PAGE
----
Featuring a couple of sketch players who are biracial but far from post-racial, "Key & Peele" says more about modern marketing than about comedy.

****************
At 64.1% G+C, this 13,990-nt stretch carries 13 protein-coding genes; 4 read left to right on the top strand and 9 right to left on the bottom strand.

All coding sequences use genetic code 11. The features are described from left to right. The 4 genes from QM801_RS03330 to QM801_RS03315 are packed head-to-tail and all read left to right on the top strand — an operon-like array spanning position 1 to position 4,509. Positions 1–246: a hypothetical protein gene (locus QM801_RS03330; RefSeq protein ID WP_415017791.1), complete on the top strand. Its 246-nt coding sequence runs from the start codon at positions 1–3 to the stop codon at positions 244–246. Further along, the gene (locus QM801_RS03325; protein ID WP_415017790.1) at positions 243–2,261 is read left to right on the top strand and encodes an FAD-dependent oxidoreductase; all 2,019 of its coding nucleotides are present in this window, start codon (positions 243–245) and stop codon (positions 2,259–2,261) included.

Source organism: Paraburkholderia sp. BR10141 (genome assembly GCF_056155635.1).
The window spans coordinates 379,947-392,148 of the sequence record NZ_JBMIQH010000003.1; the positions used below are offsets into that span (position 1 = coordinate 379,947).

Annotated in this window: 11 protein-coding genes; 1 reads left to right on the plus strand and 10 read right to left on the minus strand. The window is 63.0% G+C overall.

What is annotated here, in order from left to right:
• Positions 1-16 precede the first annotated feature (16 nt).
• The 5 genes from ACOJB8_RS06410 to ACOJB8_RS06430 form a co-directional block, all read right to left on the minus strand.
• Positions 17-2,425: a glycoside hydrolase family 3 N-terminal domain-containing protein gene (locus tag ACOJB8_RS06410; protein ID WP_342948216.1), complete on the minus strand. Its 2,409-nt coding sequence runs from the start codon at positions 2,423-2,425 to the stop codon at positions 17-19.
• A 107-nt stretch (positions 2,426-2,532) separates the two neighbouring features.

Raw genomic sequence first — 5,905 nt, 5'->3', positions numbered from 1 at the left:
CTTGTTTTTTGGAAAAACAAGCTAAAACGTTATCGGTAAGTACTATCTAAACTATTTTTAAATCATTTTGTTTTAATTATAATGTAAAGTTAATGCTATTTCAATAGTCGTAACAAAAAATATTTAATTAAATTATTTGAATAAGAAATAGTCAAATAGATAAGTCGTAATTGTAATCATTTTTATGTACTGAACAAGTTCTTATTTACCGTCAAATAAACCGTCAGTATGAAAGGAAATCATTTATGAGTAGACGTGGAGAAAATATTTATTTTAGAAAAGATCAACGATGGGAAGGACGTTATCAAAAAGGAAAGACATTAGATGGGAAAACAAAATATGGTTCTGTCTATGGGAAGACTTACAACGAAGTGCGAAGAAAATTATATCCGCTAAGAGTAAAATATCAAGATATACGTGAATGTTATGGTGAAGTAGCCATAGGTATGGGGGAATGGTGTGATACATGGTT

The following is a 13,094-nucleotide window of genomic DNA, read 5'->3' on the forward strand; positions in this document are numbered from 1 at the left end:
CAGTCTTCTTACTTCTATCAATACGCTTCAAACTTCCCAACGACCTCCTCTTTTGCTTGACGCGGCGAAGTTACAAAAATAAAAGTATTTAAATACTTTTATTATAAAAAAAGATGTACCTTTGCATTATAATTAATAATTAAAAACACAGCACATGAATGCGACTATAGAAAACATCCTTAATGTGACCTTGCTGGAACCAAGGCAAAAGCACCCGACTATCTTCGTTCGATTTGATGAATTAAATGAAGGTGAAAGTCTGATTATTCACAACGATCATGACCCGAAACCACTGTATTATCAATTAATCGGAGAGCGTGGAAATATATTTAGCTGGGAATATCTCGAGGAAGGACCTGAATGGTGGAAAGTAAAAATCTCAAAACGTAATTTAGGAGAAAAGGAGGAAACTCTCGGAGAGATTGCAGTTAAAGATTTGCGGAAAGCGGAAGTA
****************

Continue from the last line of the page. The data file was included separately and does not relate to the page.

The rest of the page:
Featuring a couple of sketch players who are biracial but far from post-racial, “Key & Peele” says more about modern marketing than about comedy. The premiere features one really memorable bit — President Obama and his “anger translator,” Luther — which has already gone viral, helping to promote the series, but also over-exposing its one genuinely inspired moment. The rest is a so-so collection of sketches and studio banter, loosely built around the potentially amusing notion of examining levels of black-ness. All told, it’s a respectable niche addition but won’t make anyone old enough to remember “In Living Color” apt to forget that earlier show.Stars/creators/producers/co-writers (along with seven others) Keegan-Michael Key and Jordan Peele — who are both half-white, half-black — hail from Second City and “MadTV,” respectively, and the zany improv influence is apparent. So the opener features an assortment of rapid-fire segments that generally run no more than a couple of minutes, from two “white-talking” African-Americans whose patter becomes more ethnic around each other, to another duo who like to brag about telling off their wives — but only if the women are safely out of earshot. Because the nonstop lightness of blackness would grow pretty unbearable, there are also a few non-ethnic moments, including a reality-TV spoof — dubbed “Gideon’s Kitchen” — which already feels dated. Plus, there’s a recurring gag about rapper Lil’ Wayne not being so tough in jail. If much of it is smile-worthy, little elicits actual laughs other than the closing Obama clip, due mostly to Peele’s dead-on impersonation of the President. Even that is pretty thin in terms of satire, and one suspects in order to bring people back week after week, the producers are going to need to enlist the bogus President as what amounts to a series regular. The good news about such a program, especially in a half-hour format, is you only need a couple of laughs to give the audience its money’s worth, provided they’re not all this widely telegraphed in advance. Like most sketch shows, though, the misses have a way of outnumbering the hits. “Key & Peele” joins a fairly long list of Comedy Central entries in the prized half-hour before “The Daily Show,” but true keepers in that slot have proved elusive. And while this show contains rays of hope, the net effect is less a change from the channel’s history than, in comedic terms, simply a blacker shade of pale.